Why does everybody switch to dynamic plists?
Alexander at Leidinger.net
Sat Jan 22 02:53:27 PST 2005
On Fri, 21 Jan 2005 15:54:16 -0500
Michael Johnson <ahze at ahze.net> wrote:
> >> If the developer of a port puts the dynamic plist generation into a
> >> Makefile target instead of inlining it into the build/install process,
> >> he doesn't needs to put alot more effort into the development process
> >> (just one "make <generate-the-plist-target>") and gets the benefits of
> >> static plists too.
> this isn't always true. look at www/mozilla or multimedia/vlc. Each have
> thousands of plist files and hundreds that change depending on how the
> end-user configures the port. It's more reliable to use dynamic plist's
> for these ports. But all in all I like static plist's best.
My initial question was "Why do people _switch_ to dynamic plists even
when a static plist was available?". My general question was triggered
by the commit mail of some java port which exchanged the static plist
with a dynamic one (there may be a valid reason for this port to switch,
but I don't care about it since I want to talk about the global point of
Yes, the extension of the question to all dynamic plists is valid and I
had it in my mind too.
Generally I like to have static plists, but I don't want to have such a
rule be set in stone. If there are valid reason to use a dynamic plist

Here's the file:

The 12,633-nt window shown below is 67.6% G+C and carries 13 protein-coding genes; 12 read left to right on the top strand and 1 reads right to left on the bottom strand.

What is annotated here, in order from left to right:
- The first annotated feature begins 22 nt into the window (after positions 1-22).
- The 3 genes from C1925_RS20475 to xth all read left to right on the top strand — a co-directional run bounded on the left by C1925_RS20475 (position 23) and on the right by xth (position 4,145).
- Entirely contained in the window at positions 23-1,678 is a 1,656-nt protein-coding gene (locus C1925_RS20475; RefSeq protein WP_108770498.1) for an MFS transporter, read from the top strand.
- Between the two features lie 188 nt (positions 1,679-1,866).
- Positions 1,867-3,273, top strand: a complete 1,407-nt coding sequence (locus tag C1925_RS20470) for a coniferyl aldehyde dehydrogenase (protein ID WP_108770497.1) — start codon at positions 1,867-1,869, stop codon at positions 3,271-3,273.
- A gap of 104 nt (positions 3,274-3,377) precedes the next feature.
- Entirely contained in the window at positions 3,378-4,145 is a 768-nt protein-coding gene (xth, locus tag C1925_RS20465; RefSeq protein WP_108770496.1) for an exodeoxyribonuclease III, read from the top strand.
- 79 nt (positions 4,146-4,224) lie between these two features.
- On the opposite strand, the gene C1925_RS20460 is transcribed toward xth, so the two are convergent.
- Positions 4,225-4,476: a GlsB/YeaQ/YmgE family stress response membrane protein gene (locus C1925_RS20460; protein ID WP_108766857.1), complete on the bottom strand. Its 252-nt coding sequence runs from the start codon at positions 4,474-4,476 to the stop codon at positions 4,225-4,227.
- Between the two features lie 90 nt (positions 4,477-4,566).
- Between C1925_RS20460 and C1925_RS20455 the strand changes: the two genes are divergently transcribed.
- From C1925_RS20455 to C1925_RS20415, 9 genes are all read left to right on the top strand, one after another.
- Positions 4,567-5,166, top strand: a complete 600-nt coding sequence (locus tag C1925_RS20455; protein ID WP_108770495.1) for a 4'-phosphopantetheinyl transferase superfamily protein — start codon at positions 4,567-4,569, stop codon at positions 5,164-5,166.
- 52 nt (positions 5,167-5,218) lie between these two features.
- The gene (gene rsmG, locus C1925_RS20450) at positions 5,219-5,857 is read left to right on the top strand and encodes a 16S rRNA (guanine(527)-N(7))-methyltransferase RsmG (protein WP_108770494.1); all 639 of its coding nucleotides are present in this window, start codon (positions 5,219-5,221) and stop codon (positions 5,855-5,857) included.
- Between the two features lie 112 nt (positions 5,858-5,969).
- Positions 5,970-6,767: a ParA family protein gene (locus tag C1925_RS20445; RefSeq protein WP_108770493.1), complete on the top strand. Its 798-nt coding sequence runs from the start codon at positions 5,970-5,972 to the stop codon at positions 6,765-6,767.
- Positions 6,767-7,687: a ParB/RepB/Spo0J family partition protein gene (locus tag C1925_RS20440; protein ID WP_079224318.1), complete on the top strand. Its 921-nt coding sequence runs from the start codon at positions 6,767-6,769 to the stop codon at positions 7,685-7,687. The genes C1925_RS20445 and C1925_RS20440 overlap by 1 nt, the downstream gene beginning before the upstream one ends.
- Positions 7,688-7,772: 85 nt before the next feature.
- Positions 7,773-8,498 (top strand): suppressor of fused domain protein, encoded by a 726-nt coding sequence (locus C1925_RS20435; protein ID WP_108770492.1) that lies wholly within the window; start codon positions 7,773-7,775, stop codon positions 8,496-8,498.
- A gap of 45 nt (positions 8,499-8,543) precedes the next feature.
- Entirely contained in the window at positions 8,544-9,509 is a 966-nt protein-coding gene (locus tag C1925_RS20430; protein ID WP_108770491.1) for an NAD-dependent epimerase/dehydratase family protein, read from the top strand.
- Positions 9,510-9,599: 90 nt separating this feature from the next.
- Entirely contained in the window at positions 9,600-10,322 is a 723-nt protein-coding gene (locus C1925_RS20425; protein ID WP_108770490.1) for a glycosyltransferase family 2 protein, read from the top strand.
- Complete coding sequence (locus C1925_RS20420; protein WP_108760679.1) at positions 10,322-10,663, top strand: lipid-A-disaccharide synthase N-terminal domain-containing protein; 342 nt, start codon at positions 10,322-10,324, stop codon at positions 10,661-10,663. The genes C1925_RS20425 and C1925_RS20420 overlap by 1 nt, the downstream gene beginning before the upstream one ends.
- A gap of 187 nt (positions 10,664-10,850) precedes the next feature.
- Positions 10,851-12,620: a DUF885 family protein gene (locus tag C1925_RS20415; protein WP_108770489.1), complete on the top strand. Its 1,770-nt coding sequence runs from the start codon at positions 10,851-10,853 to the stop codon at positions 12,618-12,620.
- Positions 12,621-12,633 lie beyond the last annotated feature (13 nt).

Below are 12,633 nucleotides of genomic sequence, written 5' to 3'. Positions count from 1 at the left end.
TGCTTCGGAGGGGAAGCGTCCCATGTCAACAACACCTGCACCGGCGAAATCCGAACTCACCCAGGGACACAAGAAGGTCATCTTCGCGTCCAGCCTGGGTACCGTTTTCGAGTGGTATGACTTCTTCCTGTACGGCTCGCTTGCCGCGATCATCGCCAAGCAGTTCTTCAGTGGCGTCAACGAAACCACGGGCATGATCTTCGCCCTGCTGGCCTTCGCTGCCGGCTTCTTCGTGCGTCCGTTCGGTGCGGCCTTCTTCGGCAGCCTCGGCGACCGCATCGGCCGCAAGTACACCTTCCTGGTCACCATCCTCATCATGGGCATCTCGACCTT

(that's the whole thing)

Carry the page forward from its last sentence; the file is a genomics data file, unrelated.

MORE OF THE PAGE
instead of a static one, we shouldn't use a static one just for the sake
of a potential rule.
For the specific ports you mentioned I partly agree with you.
In the mozilla ports it would be a huge effort (maybe) to get the static
plist right. And since the entire mozilla suite (firefox, mozilla, ...)
seems to be a moving target (to me), we may need to spend such an effort
often. I agree that a dynamic plist makes more sense in this case.
For vlc I think we can come up with a static plist (I haven't looked at
the files which get installed, this is just an "uninformed" judgement
based upon looking at the options the port accepts). Install vlc with
all features enabled, look at the installed files and try to guess which
files belong to which feature. After that you can test the plist in an
automated way (foreach feature install and deinstall the port and look
for stray files and deinstall warnings/errors; in case of a problem
write a log). As long as we expect that the vlc developers don't change
their infrastructure alot, I don't see a reason why this shouldn't work
But I don't want to talk about specific ports here. There are valid
reasons to use dynamic plists. I want to generally talk about ports
which use dynamic plists without a valid reason (for those who need
specific examples: the linux ports which get installed out of a binary
RPM don't need a dynamic plist) and about ports which already have a
static plist but get converted to use a dynamic one without the need to
The computer revolution is over. The computers won.
http://www.Leidinger.net Alexander @ Leidinger.net
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